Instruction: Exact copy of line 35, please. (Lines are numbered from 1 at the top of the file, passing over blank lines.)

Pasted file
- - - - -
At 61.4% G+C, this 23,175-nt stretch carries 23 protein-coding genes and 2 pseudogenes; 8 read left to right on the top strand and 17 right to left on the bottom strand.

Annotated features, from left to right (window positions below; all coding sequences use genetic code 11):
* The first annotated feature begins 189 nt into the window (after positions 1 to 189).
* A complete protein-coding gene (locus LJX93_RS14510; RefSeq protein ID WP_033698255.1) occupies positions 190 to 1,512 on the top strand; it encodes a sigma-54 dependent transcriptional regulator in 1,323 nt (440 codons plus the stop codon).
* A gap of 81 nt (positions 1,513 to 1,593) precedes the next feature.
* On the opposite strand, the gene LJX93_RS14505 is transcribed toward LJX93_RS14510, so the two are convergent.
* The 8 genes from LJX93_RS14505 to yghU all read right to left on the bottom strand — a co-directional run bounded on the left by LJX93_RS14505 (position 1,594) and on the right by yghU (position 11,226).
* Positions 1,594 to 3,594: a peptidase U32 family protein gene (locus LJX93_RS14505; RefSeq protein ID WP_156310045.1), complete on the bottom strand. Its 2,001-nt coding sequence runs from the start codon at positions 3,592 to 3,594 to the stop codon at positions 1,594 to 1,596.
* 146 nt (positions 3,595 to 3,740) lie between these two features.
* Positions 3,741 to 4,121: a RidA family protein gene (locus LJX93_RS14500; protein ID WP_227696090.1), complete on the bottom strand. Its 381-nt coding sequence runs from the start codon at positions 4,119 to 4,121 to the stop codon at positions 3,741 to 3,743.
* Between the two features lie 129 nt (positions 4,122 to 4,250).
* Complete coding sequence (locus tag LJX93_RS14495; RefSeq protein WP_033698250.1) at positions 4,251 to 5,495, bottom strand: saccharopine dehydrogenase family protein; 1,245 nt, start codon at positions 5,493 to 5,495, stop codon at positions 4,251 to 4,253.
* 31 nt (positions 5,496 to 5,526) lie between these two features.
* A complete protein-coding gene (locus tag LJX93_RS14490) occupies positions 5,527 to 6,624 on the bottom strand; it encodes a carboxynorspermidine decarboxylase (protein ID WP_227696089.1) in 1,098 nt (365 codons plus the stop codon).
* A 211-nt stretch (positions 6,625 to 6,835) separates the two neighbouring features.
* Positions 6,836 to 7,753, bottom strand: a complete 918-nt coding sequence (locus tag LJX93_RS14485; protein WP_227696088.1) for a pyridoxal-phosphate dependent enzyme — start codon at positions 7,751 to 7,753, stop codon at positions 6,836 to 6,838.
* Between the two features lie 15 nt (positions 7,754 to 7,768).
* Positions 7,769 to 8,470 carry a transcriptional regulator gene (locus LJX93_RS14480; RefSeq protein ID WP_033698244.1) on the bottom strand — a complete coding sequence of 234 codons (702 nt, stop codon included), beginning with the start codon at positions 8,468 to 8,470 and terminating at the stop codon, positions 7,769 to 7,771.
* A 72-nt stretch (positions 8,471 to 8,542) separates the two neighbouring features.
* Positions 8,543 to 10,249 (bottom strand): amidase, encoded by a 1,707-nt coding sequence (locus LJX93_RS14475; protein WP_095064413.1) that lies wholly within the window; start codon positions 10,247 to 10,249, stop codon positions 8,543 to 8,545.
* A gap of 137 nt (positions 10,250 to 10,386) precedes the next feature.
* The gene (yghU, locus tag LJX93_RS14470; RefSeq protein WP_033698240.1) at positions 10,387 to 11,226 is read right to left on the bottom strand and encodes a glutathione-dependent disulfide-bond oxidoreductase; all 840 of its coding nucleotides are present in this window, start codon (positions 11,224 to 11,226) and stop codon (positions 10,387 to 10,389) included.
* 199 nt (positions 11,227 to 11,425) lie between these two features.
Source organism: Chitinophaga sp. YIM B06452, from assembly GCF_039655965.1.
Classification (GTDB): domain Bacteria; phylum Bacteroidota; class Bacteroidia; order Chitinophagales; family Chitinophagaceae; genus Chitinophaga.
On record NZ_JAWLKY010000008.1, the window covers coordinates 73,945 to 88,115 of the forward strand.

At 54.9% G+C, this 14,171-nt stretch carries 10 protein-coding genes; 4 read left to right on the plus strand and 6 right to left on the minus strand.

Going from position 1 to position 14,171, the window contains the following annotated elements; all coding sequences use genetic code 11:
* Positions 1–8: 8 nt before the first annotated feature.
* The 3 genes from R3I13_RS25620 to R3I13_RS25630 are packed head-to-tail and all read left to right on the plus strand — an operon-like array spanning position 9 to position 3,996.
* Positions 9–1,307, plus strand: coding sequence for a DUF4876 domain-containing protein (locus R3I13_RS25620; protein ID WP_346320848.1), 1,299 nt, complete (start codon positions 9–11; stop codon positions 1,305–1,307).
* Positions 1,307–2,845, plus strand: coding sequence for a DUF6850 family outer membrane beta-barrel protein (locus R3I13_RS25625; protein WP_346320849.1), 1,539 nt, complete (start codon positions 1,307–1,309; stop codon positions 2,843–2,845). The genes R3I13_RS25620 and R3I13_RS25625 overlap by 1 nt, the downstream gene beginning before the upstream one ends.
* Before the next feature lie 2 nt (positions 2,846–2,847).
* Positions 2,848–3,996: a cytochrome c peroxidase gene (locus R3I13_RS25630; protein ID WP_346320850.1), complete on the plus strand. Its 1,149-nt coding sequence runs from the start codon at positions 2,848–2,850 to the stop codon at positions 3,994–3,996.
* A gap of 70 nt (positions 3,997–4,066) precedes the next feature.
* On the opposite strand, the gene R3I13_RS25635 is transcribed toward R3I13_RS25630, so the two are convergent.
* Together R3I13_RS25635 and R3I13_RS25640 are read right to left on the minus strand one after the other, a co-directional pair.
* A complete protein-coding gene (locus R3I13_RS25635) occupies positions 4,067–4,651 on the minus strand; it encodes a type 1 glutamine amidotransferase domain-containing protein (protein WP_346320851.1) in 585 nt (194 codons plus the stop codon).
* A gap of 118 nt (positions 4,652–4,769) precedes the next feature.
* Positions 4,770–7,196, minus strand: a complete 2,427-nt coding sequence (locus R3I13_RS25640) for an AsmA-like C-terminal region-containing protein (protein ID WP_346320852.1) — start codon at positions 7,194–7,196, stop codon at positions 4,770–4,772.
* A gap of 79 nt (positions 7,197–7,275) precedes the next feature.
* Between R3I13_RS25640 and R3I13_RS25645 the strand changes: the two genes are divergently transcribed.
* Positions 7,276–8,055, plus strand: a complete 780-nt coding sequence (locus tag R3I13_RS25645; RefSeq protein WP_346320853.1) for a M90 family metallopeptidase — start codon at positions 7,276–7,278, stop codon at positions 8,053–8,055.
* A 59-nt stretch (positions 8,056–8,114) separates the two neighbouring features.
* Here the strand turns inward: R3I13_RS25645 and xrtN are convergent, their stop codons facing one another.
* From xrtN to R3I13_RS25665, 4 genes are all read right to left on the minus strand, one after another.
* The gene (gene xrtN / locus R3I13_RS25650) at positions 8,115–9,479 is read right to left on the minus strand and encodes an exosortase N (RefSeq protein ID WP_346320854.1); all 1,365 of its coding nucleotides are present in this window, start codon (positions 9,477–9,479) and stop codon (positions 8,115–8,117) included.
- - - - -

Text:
* A gap of 70 nt (positions 3,997–4,066) precedes the next feature.